Bear Presence and Dispersal in South Florida Wildlife Corridor
Genetic analysis has revealed that the Highlands/Glades (H/G) black bear subpopulation in south-central Florida has historically been genetically isolated from neighboring subpopulations. A study conducted in 10 years later found that abundance, genetic diversity, and immigration were still low, likely due to the high degree of habitat fragmentation in the area. Increased immigration from other nearby subpopulations would likely improve genetic diversity.
The Big Cypress (BC) subpopulation, located south of the H/G subpopulation, is a potential source of immigrating individuals. A recent update to bear range in Florida found a gap between these two subpopulations where bear occurrences are less, even though suitable habitat remains. This portion of the estimated bear range used vehicle collisions and other opportunistic data that could be affected by the rural nature of the area (lower traffic volumes, fewer residences to report sightings or conflicts, etc.) For this reason, FWC biologists sought to actively search for bear presence in this area, which this project calls the Big Cypress- Highlands/Glades dispersal corridor, to determine if the gap is from a lack of data or appropriately labeled due to lower use. It could also provide information about dispersal.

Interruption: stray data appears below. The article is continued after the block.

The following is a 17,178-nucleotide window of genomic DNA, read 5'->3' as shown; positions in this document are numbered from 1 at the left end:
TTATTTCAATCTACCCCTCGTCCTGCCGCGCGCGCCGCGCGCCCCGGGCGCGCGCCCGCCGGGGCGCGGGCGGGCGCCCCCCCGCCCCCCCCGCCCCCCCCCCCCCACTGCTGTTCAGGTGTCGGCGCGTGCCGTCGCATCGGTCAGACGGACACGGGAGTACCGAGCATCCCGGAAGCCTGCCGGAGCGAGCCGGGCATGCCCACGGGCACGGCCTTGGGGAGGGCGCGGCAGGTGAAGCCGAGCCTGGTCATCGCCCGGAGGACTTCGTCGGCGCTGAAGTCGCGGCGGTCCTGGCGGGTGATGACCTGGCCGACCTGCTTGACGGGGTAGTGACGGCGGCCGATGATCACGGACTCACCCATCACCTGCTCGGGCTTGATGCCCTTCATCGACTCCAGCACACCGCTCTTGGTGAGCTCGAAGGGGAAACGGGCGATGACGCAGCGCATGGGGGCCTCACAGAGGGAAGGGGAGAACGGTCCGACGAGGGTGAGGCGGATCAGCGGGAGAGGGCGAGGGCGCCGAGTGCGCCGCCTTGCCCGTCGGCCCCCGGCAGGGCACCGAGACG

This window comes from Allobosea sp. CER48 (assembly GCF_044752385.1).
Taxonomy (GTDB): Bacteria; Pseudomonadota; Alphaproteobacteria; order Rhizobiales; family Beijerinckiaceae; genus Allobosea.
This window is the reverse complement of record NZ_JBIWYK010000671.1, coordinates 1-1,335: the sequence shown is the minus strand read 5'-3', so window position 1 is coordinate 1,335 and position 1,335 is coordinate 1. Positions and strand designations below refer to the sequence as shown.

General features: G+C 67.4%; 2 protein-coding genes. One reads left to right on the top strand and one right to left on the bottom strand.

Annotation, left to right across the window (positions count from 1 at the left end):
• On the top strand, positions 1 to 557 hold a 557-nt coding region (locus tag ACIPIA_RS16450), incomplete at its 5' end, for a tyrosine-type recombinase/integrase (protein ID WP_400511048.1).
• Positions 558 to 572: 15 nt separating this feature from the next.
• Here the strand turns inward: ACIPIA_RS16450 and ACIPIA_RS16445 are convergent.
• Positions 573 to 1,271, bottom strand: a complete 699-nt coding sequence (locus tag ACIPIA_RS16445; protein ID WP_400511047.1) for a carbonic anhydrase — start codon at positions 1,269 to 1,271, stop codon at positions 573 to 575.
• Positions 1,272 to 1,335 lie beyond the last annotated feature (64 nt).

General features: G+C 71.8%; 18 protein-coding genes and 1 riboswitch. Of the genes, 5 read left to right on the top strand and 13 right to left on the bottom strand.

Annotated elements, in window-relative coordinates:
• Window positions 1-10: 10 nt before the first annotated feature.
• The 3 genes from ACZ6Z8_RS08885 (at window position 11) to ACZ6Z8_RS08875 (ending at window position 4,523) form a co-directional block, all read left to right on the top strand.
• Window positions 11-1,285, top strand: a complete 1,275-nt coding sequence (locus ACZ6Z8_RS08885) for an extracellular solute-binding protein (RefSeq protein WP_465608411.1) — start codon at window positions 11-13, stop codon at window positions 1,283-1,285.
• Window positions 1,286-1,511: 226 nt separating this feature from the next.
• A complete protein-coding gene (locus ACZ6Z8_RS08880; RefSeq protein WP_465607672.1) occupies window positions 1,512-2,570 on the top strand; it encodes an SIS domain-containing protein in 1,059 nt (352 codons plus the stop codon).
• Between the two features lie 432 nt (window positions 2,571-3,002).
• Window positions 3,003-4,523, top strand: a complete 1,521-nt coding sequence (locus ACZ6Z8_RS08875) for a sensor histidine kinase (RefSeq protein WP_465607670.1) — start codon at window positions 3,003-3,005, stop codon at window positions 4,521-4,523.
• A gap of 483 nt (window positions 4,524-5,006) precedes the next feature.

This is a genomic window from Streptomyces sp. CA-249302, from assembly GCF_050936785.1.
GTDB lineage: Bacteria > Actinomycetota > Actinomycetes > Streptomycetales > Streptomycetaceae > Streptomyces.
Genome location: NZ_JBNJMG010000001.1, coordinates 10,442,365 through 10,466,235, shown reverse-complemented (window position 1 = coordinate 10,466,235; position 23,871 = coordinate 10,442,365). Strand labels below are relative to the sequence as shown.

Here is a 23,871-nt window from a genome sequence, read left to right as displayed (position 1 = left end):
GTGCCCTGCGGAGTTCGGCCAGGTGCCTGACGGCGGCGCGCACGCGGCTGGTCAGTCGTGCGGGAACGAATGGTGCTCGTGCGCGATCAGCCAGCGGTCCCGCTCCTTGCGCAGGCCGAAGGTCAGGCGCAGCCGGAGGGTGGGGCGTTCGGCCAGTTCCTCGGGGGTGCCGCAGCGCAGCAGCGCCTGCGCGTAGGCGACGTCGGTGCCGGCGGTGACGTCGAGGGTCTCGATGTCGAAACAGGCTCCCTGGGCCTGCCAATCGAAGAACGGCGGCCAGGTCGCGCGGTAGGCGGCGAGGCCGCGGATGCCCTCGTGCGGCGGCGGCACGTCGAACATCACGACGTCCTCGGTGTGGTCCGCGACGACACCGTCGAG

Bears captured 2021-2023 by FWC staff for the Big Cypress Demographics Study received two colored ear tags unique to each individual. Using cameras to document presence in the BC-H/G dispersal corridor could also resight some of these marked bears. Such northward dispersal could indicate the potential for natural immigration toward or into the H/G subpopulation.
In November 2021, FWC staff deployed ~50 camera traps on both public and private land throughout the H/G-BC dispersal corridor to document bear presence. These cameras will monitor activity for at least 3 years, mirroring the field work in the Big Cypress Demographics Study. Researchers also collaborated with a several people who were monitoring additional cameras in the area, providing bear observations from ~184 sites. Researchers will also check the Black Bear Sightings website for observations of tagged bears in this dispersal corridor submitted by members of the public.